for the Bookworms, Showcasing other Creatives

Book Review: The Young World by Chris Weitz

I am thrilled to have received an ARC of “The Young World” by Chris Weitz from a Goodreads giveaway.

 

A plague sweeps the world, taking adults and children, leaving only teenagers alive – with the guarantee that somewhere around their 18th birthday, they will die off as well. The world is ending. And how would teenagers run the world with the promise of imminent death? With violence, partying, power hunger, slavery, and factions.

But there is legend of “The Old Man,” a man who survived the mass-death. A brave few leave the safety of their turf to seek him out, hoping for a chance to survive and restart the world again.

 

www.goodreads.com
http://www.goodreads.com

 

I’m not sure what I think of this story. Well-told. Not just another YA post-apocalyptic dystopian. Original in the voice as well as the ending. Love the snarky teenagers and the world they’d created. I enjoyed the story as a whole, so I think it’s worth the read. And the second in the series will be on my Ones to Watch list.

 

Without spoiling it (and I really really REALLY want to), the ending is what makes me uncertain. As in I’d have to read the second in the story to see if I’m okay with how the story ended. And I think I am, because I was basicly wondering about NOT INSERTING THE SPOILER HERE throughout the entire book. But I still need some good explanation to be okay with it.

 

What About You?

Have you read “The Young World”?

Is it a cliched repeat of all the other YA dystopians out there? Or original?

And how about that ending?!

 

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Musings of a Creative

WIP Research: Circus Extravaganza!

www.wikipedia.org
http://www.wikipedia.org

  Okay, it’s not called “Circus Extravaganza.” But that is quite catchy, right? Here’s something equally alluring from my perspective though – The Worldwide Circus Summit. “Ooh” and “ahh” now, please.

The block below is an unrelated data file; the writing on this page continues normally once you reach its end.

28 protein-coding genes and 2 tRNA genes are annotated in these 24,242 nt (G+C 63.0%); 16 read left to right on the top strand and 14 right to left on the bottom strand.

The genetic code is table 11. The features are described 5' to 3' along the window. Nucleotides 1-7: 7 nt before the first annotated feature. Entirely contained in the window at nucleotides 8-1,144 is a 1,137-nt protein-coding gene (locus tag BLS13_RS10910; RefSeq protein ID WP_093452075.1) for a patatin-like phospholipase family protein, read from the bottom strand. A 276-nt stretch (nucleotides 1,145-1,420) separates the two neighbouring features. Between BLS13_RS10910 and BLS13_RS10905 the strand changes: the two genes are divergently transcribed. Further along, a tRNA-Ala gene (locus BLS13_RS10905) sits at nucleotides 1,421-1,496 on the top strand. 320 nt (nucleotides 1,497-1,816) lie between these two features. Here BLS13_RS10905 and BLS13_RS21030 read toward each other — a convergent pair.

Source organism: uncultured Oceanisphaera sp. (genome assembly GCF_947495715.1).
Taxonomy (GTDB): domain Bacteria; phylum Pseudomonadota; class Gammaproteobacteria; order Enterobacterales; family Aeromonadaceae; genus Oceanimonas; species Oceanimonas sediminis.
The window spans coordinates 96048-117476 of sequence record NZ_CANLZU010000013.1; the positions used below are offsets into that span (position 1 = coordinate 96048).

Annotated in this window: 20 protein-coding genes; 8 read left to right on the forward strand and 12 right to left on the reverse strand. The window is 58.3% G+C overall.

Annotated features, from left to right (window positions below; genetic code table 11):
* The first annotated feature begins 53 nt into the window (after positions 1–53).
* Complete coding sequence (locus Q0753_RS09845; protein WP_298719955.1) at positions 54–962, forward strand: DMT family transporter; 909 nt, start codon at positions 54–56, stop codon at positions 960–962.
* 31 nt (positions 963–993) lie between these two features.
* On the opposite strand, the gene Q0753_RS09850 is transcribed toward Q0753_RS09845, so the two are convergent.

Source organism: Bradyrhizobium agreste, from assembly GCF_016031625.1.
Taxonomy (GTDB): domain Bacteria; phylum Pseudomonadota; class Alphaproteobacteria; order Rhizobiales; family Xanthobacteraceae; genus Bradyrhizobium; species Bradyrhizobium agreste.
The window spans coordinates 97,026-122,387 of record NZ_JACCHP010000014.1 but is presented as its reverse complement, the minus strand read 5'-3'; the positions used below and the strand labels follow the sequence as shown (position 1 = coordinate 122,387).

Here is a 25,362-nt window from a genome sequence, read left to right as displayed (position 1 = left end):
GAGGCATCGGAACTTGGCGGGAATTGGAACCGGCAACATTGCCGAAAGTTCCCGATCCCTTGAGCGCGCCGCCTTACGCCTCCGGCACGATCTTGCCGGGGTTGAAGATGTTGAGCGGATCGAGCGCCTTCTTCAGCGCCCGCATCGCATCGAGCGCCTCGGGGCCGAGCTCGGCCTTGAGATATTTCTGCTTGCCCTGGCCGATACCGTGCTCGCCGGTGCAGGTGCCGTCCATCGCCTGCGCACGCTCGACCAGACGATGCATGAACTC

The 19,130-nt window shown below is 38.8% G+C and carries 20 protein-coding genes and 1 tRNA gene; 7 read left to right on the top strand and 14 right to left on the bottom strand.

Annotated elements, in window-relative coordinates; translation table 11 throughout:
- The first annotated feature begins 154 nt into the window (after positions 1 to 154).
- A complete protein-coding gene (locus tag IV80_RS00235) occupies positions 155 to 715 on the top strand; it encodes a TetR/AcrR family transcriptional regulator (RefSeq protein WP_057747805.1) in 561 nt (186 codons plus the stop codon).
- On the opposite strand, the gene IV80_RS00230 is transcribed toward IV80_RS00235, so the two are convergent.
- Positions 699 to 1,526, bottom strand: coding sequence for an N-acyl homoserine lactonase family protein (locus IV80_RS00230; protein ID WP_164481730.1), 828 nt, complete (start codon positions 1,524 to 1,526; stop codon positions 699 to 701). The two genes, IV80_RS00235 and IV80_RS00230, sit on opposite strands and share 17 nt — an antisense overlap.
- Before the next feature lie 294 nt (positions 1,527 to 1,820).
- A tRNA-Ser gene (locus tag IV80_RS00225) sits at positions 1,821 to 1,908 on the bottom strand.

Conferences can be tedious, monotonous, and a real snooze. Or they can be an exhilarating way to glean information in a condensed timeframe. And a circus conference? I would plan on the latter.

I need to understand the ins and outs of a circus show. And here’s my in. Basicly any research I need to do circus-wise can found in one place, right? Now I just need to get a ticket & roadtrip it next year. So if anyone’s wanting to come up with a creative birthday gift for me, you’re welcome. I promise to forget about this blogpost by then.

What Say You?

Know of any great circuses coming to town (near Peoria, IL), some local “extravaganza”? I need to know! I can get some research done, ya know, sooner than 2015. What about other great circus researching resources?

If you’re a writer, what setting are you researching now, or have you recently researched?

http://worldwidecircussummit2015.com/wp-content/uploads/2013/10/save_the_date_sm.jpg
http://worldwidecircussummit2015.com/wp-content/uploads/2013/10/save_the_date_sm.jpg
for the Bookworms, Musings of a Creative

WIP: Unfixed Teaser

In the course of writing a novel you inevitably come across people asking, “What’s your book about?” In the course of submitting a work-in-progress (WIP) to an agent or publisher, there is a query to submit that states what the book is about – quite similar to the back of a book to pique the reader’s interest. Though I am still writing my WIP tentatively titled Unfixed, the number of people who ask “What’s your book about?” gave me reason to practice. Below you will find my working query, back of book, or teaser – whichever way you want to think of it. While the general wording or story may change, this is my current idea.

“Shall we put her together again?”
Silence.
“Well?” Dr. Wise looked at the pale couple.
“What do you mean?” Mr. Trencher coughed, finding his throat very suddenly dry.
“Put her together. Fix her,” Dr. Wise replied.
“But she is dead,” Mr. Trencher hoarsely explained.
“She isn’t Humpty Dumpty, Mr. Trencher. She left death before. She is simply fascinating. She could live again.” Dr. Wise rubbed his hands together and leaned forward to touch the arm closest to him on the floor. Then he paused, as if realizing the inappropriateness of such behavior in front of two bewildered and grieving parents, and sat up in his seat, letting his hands clench the desk to ascertain that they would not move again.

Julia Trencher has died. Twice. Yet she is no zombie. Hiding behind her parents money had been enough for her, to simply visit the doctor each time she broke. But when she meets the strange boy Sylas in the waiting room, he offers hope of others like her – freaks and outcasts, content as they are.

Great Geppetto’s Circus of the Travelling Strange is a place she could be welcomed, celebrated even. Just a simple contract Geppetto has written could provide a place where Julia may not be so strange after all. Geppetto has plans of his own, having learned that the success or obliteration of the entire circus depends on this contract with Julia. Meanwhile, Julia must decide if the circus is truly a community as it claims, or rather an enslavement the others have been powerless to escape from.

Your Response:

If you’re a writer, what’s your query (tentative or otherwise)? If you’re a reader, what makes you want to read a story? Is there any specific info that grabs you in the writing on a bookjacket?